Daniel Kammen, Class of 1935 Distinguished Professor of Energy | September 23, 2014

This post was authored by Daniel Kammen and Felix Kramer. Here’s a big idea that expresses the frustration, discontent, and anger we feel about how hard it ‘s been bring about the changes we need to address climate change.   This proposal shows how easy it can be. We have plenty of practical solutions — we … Continue reading »

The Gathering Storm – Michael Mann & Daniel M. Kammen

Daniel Kammen, Class of 1935 Distinguished Professor of Energy | September 19, 2014

This post is coauthored by scientists Michael Mann and Daniel M. Kammen. Winston Churchill saw the gathering storm long before the rest of the world. Europe sacrificed millions of people before it openly acknowledged and then directly confronted the crisis. Yet, even after the Allies responded, the outcome was uncertain. Only when the U.S. entered … Continue reading »

Clean Tech 0 vs. Carbon 1

Santiago Miret, Ph.D. student, materials science & engineering | September 17, 2014

Even though clean energy technologies have experienced substantial rapid growth in recent years, their combined efforts were not enough to prevent the largest single-year increase of atmospheric CO2 release since 1984. In 2013 alone, the atmospheric CO2 concentration jumped by 2.9 parts per million (ppm) to a total of 396 ppm. A consortium of scientists of … Continue reading »

Why defamation suit against climate denialists is the right move

Ethan Elkind, director, Climate Program at Berkeley Law | August 25, 2014

One of the country’s leading climate scientists, Dr. Michael Mann, has been harassed, threatened, and berated for his views that human actions are contributing to global climate change. But not just from anonymous commenters on websites — from leading publications like the National Review Online. After being compared to Jerry Sandusky and having the credibility … Continue reading »

Bad idea: change the Wilderness Act to respond to climate change

Eric Biber, professor of law | July 10, 2014

The Wilderness Act is one of the iconic pieces of environmental legislation, and it is 50 years old this year. It created a process and management standard by which millions of acres of relatively undeveloped federal land were protected from development and most forms of active human management. These lands are to be managed, as … Continue reading »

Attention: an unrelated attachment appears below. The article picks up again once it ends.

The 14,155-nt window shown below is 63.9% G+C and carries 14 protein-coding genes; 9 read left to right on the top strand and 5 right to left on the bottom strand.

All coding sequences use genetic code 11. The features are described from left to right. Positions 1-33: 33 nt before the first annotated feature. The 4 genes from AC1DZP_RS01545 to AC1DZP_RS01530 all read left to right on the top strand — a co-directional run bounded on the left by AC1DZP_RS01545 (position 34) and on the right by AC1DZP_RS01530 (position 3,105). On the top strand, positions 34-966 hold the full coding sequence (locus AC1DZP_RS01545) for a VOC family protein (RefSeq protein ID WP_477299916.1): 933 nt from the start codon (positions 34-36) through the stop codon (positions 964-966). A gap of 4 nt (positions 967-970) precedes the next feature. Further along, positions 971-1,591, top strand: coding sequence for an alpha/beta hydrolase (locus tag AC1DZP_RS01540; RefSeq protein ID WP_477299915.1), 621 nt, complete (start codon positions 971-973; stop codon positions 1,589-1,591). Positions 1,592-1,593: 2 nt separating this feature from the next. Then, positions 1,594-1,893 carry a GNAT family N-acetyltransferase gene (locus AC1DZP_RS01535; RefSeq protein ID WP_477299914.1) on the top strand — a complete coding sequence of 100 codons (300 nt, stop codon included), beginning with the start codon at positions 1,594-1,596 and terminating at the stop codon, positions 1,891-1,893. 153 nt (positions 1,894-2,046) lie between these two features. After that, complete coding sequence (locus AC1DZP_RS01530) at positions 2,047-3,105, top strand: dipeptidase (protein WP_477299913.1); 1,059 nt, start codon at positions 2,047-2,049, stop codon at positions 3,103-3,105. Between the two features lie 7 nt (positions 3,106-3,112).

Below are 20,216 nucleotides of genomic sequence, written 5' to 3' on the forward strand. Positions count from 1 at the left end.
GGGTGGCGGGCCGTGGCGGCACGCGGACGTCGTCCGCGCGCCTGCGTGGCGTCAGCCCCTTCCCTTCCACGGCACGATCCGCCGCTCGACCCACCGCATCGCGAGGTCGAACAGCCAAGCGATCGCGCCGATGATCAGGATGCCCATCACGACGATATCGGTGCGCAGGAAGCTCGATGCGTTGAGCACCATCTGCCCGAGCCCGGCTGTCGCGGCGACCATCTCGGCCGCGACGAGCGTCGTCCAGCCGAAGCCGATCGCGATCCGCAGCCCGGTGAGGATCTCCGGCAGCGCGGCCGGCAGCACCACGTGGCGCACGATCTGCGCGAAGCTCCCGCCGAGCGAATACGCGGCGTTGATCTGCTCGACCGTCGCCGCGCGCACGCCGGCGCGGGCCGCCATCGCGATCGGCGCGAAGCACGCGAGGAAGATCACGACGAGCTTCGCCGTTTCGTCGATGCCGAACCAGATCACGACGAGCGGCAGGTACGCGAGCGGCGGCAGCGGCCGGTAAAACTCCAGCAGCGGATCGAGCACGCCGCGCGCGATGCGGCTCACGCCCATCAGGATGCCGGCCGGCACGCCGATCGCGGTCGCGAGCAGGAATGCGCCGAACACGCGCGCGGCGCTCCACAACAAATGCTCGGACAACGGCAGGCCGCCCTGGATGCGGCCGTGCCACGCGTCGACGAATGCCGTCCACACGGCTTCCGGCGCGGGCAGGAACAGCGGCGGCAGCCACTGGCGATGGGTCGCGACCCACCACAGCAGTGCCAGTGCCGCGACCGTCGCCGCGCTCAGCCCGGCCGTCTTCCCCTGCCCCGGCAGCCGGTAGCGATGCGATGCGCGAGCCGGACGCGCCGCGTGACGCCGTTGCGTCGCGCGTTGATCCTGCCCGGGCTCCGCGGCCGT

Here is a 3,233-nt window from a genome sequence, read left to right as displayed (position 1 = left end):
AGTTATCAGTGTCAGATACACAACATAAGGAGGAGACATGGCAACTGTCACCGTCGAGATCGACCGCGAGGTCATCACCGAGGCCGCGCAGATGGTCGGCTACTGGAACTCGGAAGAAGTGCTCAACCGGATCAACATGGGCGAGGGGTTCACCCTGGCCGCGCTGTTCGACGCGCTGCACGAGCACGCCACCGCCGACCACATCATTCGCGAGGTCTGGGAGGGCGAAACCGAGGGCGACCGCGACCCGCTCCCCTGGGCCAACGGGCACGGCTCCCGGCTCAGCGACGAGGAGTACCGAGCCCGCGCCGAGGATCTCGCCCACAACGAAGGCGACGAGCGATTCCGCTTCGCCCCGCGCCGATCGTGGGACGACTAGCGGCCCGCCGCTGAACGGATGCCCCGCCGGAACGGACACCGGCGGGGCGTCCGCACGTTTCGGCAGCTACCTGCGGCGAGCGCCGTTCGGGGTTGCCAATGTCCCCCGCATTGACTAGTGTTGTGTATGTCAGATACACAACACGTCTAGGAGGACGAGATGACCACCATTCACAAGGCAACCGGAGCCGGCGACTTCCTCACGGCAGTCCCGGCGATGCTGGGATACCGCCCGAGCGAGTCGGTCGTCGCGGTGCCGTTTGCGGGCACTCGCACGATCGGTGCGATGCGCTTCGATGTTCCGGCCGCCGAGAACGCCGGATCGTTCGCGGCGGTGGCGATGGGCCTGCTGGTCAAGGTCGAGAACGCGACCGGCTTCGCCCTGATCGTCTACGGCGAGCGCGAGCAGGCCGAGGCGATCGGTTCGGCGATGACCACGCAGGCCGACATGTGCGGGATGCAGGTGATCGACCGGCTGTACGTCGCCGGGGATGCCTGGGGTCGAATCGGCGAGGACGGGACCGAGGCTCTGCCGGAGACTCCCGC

The ‘Yoga Theorem’ and the EPA’s new carbon-emissions policy

Maximilian Auffhammer, professor, international sustainable development | June 5, 2014

With the historical release of the Environmental Protection Agency’s new carbon emissions policy, I took an extra day to comb through and digest the news. I have organized my intermediate microeconomics class around something called the “Yoga Theorem.” This almost universal truth states that the less flexible you are, the more you will suffer.  It holds … Continue reading »

Obamacare’s lessons for the future of EPA’s CO2 rule

Eric Biber, professor of law | June 4, 2014

There has (rightly) been a lot of attention paid to the Environmental Protection Agency’s proposed rule controlling greenhouse gas emissions from power plants pursuant to Clean Air Act, Section 111(d). All of that analysis — how effective the rule will be, how it will be implemented, the prospects for successful legal challenges to the rule … Continue reading »

The Pentagon sees climate change as a national-security threat; House Republicans seek to thwart it

Dan Farber, professor of law | May 27, 2014

The military considers climate change to be a threat to national security.  Naturally, that’s news that the House Republicans would like to suppress.  Last week, they tried to do something about it with an appropriations rider. Luckily, the amendment is so poorly drafted that it would accomplish almost nothing. None of the funds authorized to be … Continue reading »

Will smog in China spur climate solutions?

Catherine Wolfram, faculty co-director, Energy Institute at Haas | April 23, 2014

I have read a number of news stories about air pollution in the major Chinese cities recently. A soupy smog of particulates, ozone, sulfur and nitrogen oxides hangs over Beijing, Tianjin and other northern cities. The concentration of particulate matter (PM2.5) in Beijing recently registered at 501 μg/m3, more than 15 times the highest recordedvalue in Los … Continue reading »